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Gaussian Elimination in Python

Almost all areas of numerical simulation use linear and polynomial equations. But the field of analysis of linear systems of equations is where they are most naturally used in engineering. Structures, elastic substances, heat fluxes, electromagnetism, electrical circuits, and many more things fall under the general category of linear systems.

When modelling linear systems, mathematical equations of the type Ax = b are generated, wherein x is the input matrix, and b is the response vector of the system. The system's intrinsic properties are reflected in A, called the matrix of coefficients, independent of the input vector. If the input is changed, the linear equation system we want to evaluate will still contain the exact coefficients matrix A but a distinct response vector b.

Methods of Solving Systems of Linear Equations

There are also so-called straightforward approaches along with the iterative procedures, which we won't discuss here. Their attempt to convert the source equations into a system equivalent in properties to the original system that is simpler to solve unites them.

We can use three primary operations to achieve this transformation:

  • The numeric value of A's determinant flips sign when two lines of the matrix A are swapped;
  • The numeric value of the determinant of A gets multiplied by the same scalar by which the row of the matrix A is multiplied;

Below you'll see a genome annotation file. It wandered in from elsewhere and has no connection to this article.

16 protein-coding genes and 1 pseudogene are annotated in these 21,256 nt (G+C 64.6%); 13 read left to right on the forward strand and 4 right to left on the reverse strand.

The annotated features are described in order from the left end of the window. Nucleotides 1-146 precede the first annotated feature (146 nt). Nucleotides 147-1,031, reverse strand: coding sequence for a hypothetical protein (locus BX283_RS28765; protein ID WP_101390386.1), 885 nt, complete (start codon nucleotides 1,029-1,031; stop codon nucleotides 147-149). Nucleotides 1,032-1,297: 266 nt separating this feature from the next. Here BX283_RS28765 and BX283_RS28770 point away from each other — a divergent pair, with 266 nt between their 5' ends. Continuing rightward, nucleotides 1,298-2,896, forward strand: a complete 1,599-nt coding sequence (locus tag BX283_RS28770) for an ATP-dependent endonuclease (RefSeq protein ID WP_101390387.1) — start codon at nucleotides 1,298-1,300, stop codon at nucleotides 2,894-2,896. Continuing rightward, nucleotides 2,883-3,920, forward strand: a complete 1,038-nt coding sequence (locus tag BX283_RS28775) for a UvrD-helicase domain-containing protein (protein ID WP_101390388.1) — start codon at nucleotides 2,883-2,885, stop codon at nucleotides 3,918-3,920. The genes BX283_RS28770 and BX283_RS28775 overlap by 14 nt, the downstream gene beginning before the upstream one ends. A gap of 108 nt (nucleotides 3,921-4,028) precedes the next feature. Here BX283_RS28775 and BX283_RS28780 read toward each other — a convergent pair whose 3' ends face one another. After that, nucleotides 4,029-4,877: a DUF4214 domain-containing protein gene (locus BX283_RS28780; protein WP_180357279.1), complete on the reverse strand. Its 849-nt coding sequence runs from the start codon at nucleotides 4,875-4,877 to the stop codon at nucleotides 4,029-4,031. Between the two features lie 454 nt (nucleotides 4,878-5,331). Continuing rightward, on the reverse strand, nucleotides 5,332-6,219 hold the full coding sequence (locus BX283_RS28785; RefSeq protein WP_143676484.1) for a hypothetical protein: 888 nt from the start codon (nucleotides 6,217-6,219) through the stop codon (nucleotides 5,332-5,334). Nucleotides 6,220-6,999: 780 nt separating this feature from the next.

• A's determinant is left unaltered if we change a row of A by the one produced by appending that row to some other row scaled by a scalar;

These procedures, of course, have no impact on the system's solutions, which stay unchanged, but they may have an effect on the coefficient matrix A and its determinant.

The three primary direct ways of solutions are compiled in the following table:

Method Initial form Final form
Gauss elimination Ax = b Ux = c
LU decomposition Ax = b LUx = b
Gauss-Jordan elimination Ax = b Ix = c

Gauss Elimination Method

Row reduction is yet another name for Gaussian elimination. It is a linear algebraic method to resolve a linear system of equations. In essence, a coefficients matrix is subjected to a series of processes. These are the actions that are involved:

  1. We can swap two rows
  2. Scaling a row by multiplying it with a scaler
  3. Adding a row to another row of the matrix

These procedures are carried out as long as necessary to fill the lower left side of the coefficient matrix with zeros.

Gauss Elimination Algorithm in Python

Regarding the manual process, there are two possible approaches: one is that the rows are converted by subtraction rather than by summation, and the other is that the converted rows aren't substituted by the initial rows of the matrix A, only the components specific to an upper triangular matrix. In actuality, the computation of solutions is unaffected by elements that do not belong to U (the modified matrix).



3 4 -1
5 -2 1
2 -2 1
8 4 1
['8', '4', '1']
3	| 4	| -1	| 8	| 
5	| -2	| 1	| 4	| 
2	| -2	| 1	| 1	| 

Result:	1	2	3

If we give a set of equations having no solution, the output will be as follows:


1 1 1
0 1 -3
2 1 5
2 1 0
['2', '1', '0']
1	| 1	| 1	| 2	| 
0	| 1	| -3	| 1	| 
2	| 1	| 5	| 0	| 

ZeroDivisionError                         Traceback (most recent call last)
     76     # Calculating the solution of the matrix
---> 77     x = gauss_elem(A_mat)
     79     # Printing the result

3 frames
/usr/lib/Python3.7/ in __new__(cls, numerator, denominator, _normalize)
    177         if denominator == 0:
--> 178             raise ZeroDivisionError('Fraction(%s, 0)' % numerator)
    179         if _normalize:
    180             if type(numerator) is int is type(denominator):

ZeroDivisionError: Fraction(3, 0)

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